How to get from taxes to comedy …

I’ve taken a few days off from View from the Edge to spend some personal time, as well as to work on a few other projects, so this is my first post for a few days. Its going to be a bit of a mish-mash post, I think, covering a few things. First of all, in a few hours I am off again for some more comedy shows, in Calgary and Edmonton. Later tonight (Monday Apr 23, 2007), I’ll be doing a set at Monday Night Comedy at Dickens for the first time. Looking forward to checking out the show and seeing what they do down there. On Wednesday, I am in Edmonton again for “Crash and Burn Wednesday” and this time I plan to do far less Crashing and Burning … it will mean a lot of driving again, but at least this week the weather looks good, so I’ll not have to fight the snow at least. I didn’t get a Tuesday time-slot this week, but I may pop into Yuk Yuk’s in Calgary anyway for Tuesday night just to see the show. I’ve recently purchased a new camcorder as well, so with any luck the I’ll be able to get some decent video from my shows this week … we’ll see what happens later tonight.

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The end of a long week

Just wanted to post a quick message to let everyone know I am back home again in Medicine Hat after my “comedy tour” of Alberta.  There was a lot of driving involved, and I’m not sure if it was the driving or the performing or a combination, but the week really did tire me out quite a bit.  It strikes me that 5 minute shows shouldn’t really tire me out … or if they do, I’m in trouble when I start doing longer sets … but the roads weren’t in the greatest condition, and the driving wasn’t the most fun in the world.  All in all though, it went pretty well.

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A double-stop on the comedy express

Well, the show assignments for next week are up, and I’m trying something this week I’ve never done before. Its been over 15 years since I’ve done more than one show in a week, so thats somewhat unique in and of itself, but the real new thing this week is that I’m going to a club I’ve never set foot in before. When I was doing this the first time around back in the early 90’s, there were a couple of different clubs in Calgary and I performed at both of them, as well as doing the occasional show around southern Alberta, but I never made it north of Calgary.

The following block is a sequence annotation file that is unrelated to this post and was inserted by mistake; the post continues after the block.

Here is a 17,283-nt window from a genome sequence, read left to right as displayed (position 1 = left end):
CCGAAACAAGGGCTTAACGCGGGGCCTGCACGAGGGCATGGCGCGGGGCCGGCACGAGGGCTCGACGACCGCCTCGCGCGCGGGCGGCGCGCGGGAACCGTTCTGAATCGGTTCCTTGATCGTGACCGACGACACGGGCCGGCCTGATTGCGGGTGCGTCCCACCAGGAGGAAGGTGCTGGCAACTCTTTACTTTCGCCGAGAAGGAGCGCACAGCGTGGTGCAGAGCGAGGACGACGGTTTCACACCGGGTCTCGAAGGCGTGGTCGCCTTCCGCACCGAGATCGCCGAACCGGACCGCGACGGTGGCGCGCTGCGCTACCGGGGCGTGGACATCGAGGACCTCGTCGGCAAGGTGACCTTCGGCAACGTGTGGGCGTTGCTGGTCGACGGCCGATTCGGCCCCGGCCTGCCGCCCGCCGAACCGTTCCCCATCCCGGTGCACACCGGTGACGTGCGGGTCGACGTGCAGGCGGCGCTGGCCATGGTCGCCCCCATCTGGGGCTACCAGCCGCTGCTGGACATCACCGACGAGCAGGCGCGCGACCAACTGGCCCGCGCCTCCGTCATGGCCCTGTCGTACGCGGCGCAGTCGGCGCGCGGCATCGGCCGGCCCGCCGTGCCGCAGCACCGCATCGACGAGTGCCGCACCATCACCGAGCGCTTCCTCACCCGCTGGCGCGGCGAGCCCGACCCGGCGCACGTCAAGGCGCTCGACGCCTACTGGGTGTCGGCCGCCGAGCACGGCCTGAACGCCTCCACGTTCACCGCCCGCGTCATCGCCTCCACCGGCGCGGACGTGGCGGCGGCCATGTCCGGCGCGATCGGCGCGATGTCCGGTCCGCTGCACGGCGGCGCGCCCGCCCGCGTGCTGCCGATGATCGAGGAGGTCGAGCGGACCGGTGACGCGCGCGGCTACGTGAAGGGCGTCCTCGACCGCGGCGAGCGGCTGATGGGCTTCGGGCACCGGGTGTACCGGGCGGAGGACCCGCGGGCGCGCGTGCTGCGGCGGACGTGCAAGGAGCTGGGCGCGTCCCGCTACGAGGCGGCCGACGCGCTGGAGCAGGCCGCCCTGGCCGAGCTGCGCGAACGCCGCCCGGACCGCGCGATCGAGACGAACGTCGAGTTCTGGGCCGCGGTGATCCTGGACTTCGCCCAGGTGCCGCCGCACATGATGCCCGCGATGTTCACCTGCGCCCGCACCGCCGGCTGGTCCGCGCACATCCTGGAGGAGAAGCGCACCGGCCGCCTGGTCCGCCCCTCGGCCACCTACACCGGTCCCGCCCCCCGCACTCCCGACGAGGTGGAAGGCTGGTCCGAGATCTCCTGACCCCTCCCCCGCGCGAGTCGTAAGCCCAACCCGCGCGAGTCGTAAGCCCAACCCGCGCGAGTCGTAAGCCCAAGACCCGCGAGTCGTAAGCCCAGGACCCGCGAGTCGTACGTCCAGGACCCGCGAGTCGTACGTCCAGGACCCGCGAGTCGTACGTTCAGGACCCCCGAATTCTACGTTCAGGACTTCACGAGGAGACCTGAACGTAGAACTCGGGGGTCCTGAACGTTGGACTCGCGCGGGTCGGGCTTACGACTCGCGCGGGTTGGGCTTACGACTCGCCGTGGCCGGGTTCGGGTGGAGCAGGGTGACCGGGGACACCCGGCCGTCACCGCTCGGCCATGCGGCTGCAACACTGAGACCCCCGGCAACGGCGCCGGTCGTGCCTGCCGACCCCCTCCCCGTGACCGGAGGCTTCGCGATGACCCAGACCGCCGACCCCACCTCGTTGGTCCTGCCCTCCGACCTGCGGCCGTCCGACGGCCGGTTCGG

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Elron’s Christmas Vacation …

Just thought I’d check in with everyone from my hotel room in Kamloops. I am two days into my trip to go see my dad for Xmas, and I think the worst is over driving-wise. While the weather and roads were actually pretty good for the Roger’s Pass, for anywhere else in the world it was pretty crappy.

I’ve uploaded some of the pics I took yesterday while driving, including some at the Rogers Pass Centre, which shows you the conditions. There’s also some shots from Shushwap all the way back to the rest stop at Brooks. I’ll throw more up as I take them.

I hope everyone is having a good Christmas season … look here for more info and shots about where I am 🙂 .

Warsaw – Sep 3, 2005 – Parks and Parade Routes …

My plan for the morning of Sept 3 was to explore some of the amazing parks I’d been seeing in my travels the past couple of days. The number, and size, of the parks in Warsaw really surprised me. And given that many of them were created and/or maintained under the communist occupation, it really made me think hard about some of the stereotypes we westerners had of the eastern bloc countries. Coupled with the massive reconstruction of the historic districts of Warsaw, a reconstruction done with meticulous enough attention to detail to get a nod from the World Heritage Fund, it portrays a government far more concerned with its people than western propaganda led us to believe at the time. But regardless of the political commentary, the parkland in Warsaw was exquisite, in design, in implementation, in maintenance.

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After wandering through the parks for the morning, I followed the common parade route followed by historic kings during coronation. The historic road is lined with amazing buildings and facades, as well as manicured parks and palaces. On the 3rd last year, there was an international music/dance festival playing in the street on the parade route, which made for a lot of fun.

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I also wanted to spend some time getting shots of more of the real Warsaw, as opposed to the sanitized tourist version. Near my hotel was a pedestrian overpass crossing a main roadway leading into downtown Warsaw, and the shot from there gives a nice overview of my neighbourhood. As well, I thought a look at the Polish gas prices a year ago might be interesting … its worth noting that at the exchange rate last year, the price on the sign worked out to about $2.00 Cdn per ltr. Finally, I had to get a shot of the river Wisla, which I had to cross everyday to get from my hotel into downtown Warsaw.

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Warsaw – Sep 2, 2005 – Stare and Nowe Miasta